The Committee against Torture (CAT) is the body of 10 independent experts that monitors implementation of the Convention against Torture and Other Cruel, Inhuman or Degrading Treatment or Punishment by its States parties.
All States parties are obliged to submit regular reports to the Committee on how the rights are being implemented. States must report initially one year after acceding to the Convention and then every four years. The Committee examines each report and addresses its concerns and recommendations to the State party in the form of "concluding observations".
In addition to the reporting procedure, the Convention establishes three other mechanisms through which the Committee performs its monitoring functions. The Committee may also, under certain circumstances,
- consider individual complaints or communications from individuals claiming that their rights under the Convention have been violated,
- undertake inquiries, and
- consider inter-state complaints.
The Optional Protocol to the Convention, which entered into force in June 2006, created the Subcommittee on Prevention of Torture (SPT). The SPT has a mandate to visit places where persons are deprived of their liberty in the States parties.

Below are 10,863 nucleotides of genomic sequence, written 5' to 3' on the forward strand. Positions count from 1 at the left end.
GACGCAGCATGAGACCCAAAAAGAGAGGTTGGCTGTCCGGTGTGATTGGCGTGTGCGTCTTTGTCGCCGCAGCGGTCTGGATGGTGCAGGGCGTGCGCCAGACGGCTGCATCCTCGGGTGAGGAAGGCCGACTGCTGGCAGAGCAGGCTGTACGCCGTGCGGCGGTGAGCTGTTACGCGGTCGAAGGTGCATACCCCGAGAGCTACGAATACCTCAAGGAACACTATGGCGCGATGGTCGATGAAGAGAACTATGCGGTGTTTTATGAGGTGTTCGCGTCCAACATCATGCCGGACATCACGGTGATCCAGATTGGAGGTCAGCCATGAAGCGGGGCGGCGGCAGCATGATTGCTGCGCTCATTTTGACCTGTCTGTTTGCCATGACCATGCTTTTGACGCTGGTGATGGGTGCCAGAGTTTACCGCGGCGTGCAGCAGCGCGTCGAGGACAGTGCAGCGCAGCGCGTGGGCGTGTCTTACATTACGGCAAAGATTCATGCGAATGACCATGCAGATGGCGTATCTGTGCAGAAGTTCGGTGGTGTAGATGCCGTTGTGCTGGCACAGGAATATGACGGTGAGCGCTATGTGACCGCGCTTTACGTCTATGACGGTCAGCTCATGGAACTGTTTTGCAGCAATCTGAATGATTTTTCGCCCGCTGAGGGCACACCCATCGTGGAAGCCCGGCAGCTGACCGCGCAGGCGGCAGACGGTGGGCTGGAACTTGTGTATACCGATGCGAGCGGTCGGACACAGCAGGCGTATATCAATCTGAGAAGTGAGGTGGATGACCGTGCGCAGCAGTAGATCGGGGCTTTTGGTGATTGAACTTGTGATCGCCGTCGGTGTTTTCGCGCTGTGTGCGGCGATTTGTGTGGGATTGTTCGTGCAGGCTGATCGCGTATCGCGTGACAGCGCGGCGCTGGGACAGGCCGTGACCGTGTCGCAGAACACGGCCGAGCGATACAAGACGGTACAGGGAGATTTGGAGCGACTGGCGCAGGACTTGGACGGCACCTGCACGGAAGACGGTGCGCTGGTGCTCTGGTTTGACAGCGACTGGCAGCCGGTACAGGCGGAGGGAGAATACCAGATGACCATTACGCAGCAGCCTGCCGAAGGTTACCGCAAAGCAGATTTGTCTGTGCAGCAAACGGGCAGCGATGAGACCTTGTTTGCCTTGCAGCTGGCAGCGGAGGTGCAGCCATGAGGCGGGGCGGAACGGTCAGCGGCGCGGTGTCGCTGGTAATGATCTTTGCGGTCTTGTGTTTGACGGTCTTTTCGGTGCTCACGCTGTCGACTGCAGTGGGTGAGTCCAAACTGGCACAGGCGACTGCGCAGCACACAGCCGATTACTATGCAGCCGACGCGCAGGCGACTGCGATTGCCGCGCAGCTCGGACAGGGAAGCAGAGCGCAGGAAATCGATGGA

As of 2015, the Committee holds three four-week sessions per year in April-May, July-August and November-December.
The Committee also publishes its interpretation of the content of the provisions of the Convention, known as general comments on thematic issues.
For more information about the work of the Committee against Torture, read the CAT fact sheet.
The work of the Committee
The Convention has inspired new national laws, helped put in place important protection mechanisms and raised awareness about the needs and rights of victims. However, torture continues to plague all regions of the world, with devastating impacts on individuals and communities.
Universal ratification and full implementation of the Convention are key to the future of the Committee. People need to be able to trust their institutions of justice; governments need to protect human rights instead of oppressing people. Torture has no place in the peaceful, equitable and sustainable future we are striving to build. Together, we spare no effort to banish torture, protect people and bring torturers to justice.